How Amazon's crackdown on dirty sellers has made it easier for dirty sellers to kill good sellers' accounts

Josh Dzieza's deeply reported story on the dirty tricks used by Amazon's third-party sellers to beat their rivals is an outstanding read, and an important contribution to the debate about how automated systems that police user conduct fail at scale.

For many years, Amazon has balanced on a knife-edge between encouraging more third-party sellers (allowing sellers to fulfill direct from China, allowing sellers to send inventory to Amazon's warehouses for direct shipping, etc) and policing those sellers to weed out counterfeits and scams.

But every time Amazon creates a new zero-tolerance crime that can get sellers kicked off the platform, it also creates a weapon that other sellers can use to get rid of their rivals. Once, sellers rose in Amazon's search-ranking by paying people on Fiverr to write five-star reviews of their products. Today, sellers rise in the ranks by paying Fiverr jobbers to write five-star reviews of their rival's products, which gets the rivals booted off of Amazon.

There are so many shenanigans that Amazon sellers use to hurt their rivals. One interesting maneuver involves defrauding the US Patent and Trademark Office: if you show Amazon that you own a trademark, they'll give you an expedited process to boot people off the platform who violate that mark. But the US Patent and Trademark Office (incredibly) does not require any authentication to change the email address associated with a trademark, so scammers simply steal the trademark, get the real sellers kicked off of Amazon, and then market their counterfeits in place of the legitimate goods.

To make things (much) worse, Amazon does not allow the humans who review merchants' appeals to exercise their own judgment or even explain the policies. Vast banks of workers in Costa Rica, India and the Philippines are expected to review a new appeal every four minutes, and are punished if they grant too many appeals. They are not permitted to reply directly to appeals they reject: they can only pick from a selection of vague boilerplate paragraphs that leave sellers tearing their hair out as they try to figure out what they did wrong (some examples: your rustic furniture store gets shut down because someone mentioned getting a splinter in their review, but no one at Amazon will tell you that).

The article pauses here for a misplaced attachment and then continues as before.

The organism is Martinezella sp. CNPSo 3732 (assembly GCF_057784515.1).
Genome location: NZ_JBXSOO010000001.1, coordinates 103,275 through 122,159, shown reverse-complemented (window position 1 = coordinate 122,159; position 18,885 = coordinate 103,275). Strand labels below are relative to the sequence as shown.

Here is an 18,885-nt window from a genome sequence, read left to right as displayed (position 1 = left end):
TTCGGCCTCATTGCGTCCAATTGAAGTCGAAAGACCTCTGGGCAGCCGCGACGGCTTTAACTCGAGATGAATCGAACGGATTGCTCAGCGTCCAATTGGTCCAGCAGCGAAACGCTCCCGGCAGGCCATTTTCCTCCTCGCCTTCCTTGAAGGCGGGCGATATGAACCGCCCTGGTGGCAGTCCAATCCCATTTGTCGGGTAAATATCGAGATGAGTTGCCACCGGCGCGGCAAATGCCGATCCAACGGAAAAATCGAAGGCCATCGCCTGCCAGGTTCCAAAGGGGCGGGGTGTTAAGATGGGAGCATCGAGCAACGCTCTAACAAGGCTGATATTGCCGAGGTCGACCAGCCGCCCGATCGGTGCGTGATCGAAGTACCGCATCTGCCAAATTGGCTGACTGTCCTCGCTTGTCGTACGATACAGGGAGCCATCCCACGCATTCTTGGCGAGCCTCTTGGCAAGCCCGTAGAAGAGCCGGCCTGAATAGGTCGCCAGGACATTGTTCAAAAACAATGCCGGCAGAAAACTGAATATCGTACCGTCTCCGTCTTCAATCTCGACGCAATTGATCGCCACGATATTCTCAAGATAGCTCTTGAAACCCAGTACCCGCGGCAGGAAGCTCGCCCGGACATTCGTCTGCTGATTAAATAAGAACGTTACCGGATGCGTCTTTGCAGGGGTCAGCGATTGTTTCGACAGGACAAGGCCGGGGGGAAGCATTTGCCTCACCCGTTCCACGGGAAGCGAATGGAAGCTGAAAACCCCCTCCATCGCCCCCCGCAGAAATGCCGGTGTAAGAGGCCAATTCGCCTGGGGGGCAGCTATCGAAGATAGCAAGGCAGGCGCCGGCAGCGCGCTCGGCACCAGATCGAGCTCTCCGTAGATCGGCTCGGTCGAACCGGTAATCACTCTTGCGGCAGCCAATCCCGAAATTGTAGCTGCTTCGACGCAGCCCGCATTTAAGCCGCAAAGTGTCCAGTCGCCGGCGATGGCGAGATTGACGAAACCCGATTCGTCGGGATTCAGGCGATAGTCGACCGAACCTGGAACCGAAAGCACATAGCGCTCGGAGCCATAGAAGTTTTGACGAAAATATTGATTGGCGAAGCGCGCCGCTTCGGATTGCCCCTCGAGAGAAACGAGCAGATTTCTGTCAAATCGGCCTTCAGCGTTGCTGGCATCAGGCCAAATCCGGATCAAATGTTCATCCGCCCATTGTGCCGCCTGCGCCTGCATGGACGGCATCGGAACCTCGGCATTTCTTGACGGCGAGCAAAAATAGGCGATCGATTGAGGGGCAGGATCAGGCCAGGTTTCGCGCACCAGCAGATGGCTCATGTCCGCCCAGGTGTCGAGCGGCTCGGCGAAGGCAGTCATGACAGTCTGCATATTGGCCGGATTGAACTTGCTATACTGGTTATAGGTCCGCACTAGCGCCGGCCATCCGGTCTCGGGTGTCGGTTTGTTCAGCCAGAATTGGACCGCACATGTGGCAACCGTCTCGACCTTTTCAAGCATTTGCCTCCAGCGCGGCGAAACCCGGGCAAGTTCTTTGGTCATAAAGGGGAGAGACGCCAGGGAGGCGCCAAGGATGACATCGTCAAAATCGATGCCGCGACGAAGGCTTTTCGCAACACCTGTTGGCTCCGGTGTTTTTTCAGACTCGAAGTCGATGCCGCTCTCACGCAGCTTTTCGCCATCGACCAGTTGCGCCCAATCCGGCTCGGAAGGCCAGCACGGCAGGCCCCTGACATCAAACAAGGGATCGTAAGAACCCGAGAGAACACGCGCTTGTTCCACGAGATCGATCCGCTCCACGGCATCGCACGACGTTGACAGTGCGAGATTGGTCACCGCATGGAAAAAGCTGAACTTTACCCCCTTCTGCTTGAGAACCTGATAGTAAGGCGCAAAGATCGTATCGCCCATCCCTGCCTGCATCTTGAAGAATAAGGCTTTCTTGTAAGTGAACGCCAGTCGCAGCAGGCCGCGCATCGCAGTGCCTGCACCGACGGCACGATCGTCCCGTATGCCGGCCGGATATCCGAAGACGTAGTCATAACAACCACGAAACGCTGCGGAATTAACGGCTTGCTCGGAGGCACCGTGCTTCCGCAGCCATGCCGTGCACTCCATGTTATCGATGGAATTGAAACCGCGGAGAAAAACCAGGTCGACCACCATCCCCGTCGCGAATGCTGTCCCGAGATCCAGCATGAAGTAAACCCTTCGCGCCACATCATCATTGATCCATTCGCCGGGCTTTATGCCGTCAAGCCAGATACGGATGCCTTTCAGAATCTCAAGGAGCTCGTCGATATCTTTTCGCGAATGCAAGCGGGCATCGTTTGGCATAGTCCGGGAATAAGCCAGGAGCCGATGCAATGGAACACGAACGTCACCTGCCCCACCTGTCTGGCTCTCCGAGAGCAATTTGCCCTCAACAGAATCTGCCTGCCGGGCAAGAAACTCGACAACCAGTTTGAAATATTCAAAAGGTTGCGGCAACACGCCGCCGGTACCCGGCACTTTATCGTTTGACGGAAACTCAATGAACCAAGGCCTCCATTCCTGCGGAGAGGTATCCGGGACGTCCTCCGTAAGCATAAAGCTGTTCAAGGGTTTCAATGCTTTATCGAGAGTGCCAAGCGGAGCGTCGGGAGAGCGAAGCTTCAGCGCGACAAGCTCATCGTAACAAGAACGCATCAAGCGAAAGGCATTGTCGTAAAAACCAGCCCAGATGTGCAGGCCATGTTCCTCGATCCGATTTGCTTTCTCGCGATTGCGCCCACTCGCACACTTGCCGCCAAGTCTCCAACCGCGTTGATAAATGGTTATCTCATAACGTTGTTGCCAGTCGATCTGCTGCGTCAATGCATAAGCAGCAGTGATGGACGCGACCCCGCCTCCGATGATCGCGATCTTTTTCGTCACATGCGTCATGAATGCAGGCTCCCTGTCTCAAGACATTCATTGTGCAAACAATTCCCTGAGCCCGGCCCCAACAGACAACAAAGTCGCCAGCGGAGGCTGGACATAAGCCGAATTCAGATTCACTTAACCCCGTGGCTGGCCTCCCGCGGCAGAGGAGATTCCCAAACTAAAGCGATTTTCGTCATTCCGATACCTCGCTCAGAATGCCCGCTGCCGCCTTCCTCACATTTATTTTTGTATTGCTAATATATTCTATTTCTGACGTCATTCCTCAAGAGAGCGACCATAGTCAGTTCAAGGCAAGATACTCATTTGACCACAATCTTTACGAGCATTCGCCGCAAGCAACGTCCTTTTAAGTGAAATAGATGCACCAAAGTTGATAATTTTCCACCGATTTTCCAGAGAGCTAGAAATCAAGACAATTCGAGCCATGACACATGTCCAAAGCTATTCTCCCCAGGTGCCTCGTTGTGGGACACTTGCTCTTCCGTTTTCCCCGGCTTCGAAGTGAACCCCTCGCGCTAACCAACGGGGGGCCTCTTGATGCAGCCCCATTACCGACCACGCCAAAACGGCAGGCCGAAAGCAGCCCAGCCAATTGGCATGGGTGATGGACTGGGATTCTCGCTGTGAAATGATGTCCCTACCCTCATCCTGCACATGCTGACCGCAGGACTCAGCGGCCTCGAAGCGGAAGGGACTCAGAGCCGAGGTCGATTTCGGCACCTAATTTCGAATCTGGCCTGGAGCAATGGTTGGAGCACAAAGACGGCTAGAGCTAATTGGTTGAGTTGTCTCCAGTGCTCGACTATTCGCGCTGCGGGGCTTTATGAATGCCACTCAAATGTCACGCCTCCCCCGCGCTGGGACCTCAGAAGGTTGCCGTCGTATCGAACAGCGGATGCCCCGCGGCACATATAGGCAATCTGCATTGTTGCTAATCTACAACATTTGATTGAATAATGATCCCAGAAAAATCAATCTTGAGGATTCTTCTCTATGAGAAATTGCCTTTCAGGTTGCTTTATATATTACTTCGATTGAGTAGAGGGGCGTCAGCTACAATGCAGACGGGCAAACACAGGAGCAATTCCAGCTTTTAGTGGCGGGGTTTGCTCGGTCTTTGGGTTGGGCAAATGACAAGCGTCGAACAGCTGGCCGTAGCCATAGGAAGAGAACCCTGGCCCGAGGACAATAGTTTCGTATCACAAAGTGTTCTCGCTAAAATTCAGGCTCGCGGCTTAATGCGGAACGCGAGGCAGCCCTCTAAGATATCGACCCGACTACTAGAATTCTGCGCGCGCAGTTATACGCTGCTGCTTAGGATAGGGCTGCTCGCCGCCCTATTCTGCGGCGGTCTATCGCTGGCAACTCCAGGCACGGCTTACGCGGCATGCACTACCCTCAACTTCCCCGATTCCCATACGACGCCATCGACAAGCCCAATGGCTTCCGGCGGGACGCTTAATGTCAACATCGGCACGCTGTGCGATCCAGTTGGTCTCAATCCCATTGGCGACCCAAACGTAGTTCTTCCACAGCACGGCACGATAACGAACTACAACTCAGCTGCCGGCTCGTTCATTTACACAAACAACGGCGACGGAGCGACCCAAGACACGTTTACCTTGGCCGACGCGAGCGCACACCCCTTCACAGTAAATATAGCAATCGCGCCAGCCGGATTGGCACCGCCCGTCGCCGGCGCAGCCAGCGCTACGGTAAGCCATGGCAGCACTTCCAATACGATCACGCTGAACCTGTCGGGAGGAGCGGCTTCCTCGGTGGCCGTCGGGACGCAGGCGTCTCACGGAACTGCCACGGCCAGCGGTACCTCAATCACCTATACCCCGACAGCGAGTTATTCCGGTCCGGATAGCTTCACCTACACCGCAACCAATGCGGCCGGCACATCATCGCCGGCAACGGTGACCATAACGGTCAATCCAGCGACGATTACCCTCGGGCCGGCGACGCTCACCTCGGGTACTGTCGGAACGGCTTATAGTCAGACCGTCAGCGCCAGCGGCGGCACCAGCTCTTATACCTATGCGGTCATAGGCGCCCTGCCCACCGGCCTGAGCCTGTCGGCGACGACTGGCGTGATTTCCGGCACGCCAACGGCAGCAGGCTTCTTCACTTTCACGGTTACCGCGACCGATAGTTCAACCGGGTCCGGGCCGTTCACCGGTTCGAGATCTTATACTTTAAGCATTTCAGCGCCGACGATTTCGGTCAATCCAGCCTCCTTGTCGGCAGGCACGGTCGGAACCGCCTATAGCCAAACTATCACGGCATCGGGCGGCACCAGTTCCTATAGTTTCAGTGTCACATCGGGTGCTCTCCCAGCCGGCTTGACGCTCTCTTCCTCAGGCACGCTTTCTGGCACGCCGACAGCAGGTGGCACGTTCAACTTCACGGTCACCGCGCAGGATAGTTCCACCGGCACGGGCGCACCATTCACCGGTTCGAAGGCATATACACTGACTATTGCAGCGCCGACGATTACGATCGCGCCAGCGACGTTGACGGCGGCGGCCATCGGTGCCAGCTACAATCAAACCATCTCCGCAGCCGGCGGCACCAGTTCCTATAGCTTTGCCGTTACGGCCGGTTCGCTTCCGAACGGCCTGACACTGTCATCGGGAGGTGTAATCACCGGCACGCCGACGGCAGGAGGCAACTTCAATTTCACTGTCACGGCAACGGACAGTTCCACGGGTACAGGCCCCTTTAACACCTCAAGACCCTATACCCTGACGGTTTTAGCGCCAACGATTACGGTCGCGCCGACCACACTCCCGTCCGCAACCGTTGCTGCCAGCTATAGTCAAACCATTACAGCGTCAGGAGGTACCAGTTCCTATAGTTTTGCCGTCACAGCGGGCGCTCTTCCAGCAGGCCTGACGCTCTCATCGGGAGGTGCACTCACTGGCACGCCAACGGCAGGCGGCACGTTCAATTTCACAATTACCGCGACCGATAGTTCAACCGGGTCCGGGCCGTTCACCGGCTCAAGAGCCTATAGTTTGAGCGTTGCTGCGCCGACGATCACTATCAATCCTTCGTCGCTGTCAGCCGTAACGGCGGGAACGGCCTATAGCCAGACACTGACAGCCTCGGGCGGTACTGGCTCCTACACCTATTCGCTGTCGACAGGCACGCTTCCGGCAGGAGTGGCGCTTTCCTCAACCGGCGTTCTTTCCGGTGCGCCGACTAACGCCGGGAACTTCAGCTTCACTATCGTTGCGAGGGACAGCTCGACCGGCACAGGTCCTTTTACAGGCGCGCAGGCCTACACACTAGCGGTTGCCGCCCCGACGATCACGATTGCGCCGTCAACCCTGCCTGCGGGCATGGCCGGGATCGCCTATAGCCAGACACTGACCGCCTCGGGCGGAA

This has given rise to a fast-growing industry of high-priced "Amazon lawyers": consultants who are well-versed in Amazon's terms of service and who meticulously documented the appeal approaches that have succeeded for others. They teach you how to "speak Amazon," and they understand that Amazon doesn't care whether a user complaint is true or false -- they want you to address whatever gave a user a false impression (for example, if users complain that you sold used goods as new, Amazon doesn't care if the goods were new, only why the user thought they weren't).

It's basically an Amazon-only version of swatting: Amazon has created a "shoot-first, ask questions later" process for punishing bad sellers. Bad sellers, in turn, use the fact that Amazon will instantly (and often irrevocably) destroy any business you accuse of certain bad acts, to kill their competitors' business.

This is typical of many online processes, but the one that is most urgent is the EU's Article 13, which will force platforms to censor anything that appears in an open, crowdsourced database of "copyrighted works" (in reality, it's a database of "things labelled as copyrighted works"); the EU's answer to warnings about inevitable abuses of this system is that the platforms can just create an appeals process. Amazon is a great example of how that plays out in the real world. Once the authorities enact a zero-tolerance policy, everyone is guilty until proven innocent -- and when the "authority" is a giant corporation with hundreds of millions of users, the process by which you prove your innocence is "a Kafkaesque bureaucracy with bad writing," in the words of JC Hewitt, a lawyer who often represents Amazon sellers.

And of course, no one would put up with this shit if there was somewhere else to go, but with Amazon having successfully monopolized the ecommerce market, there isn't.

Typically, the prompt legal threats were enough to scare off competitors, but one September morning last year, he woke to see an interloper had remained on his listings through the night. Strangely, Harris realized, they had also found a way to steal his own seller name, SharpSurvival. His account had been transformed into the generic Seller123. He reported the imposter to Amazon, as he’d done countless times before. But this time, nothing happened.

Over the following days, Harris came to realize that someone had been targeting him for almost a year, preparing an intricate trap. While he had trademarked his watch and registered his brand, Dead End Survival, with Amazon, Harris hadn’t trademarked the name of his Amazon seller account, SharpSurvival. So the interloper did just that, submitting to the patent office as evidence that he owned the goods a photo taken from Harris’ Amazon listings, including one of Harris’ own hands lighting a fire using the clasp of his survival watch. The hijacker then took that trademark to Amazon and registered it, giving him the power to kick Harris off his own listings and commandeer his name.

“This was very, very, very well orchestrated and researched,” says Harris, a pseudonym he wanted to use in order to avoid further attacks from rivals. “From a customer’s perspective, the scam was very seamless. The customers thought they were still buying the stuff from us.”

Dirty dealing in the $175 billion Amazon Marketplace [Josh Dzieza/The Verge]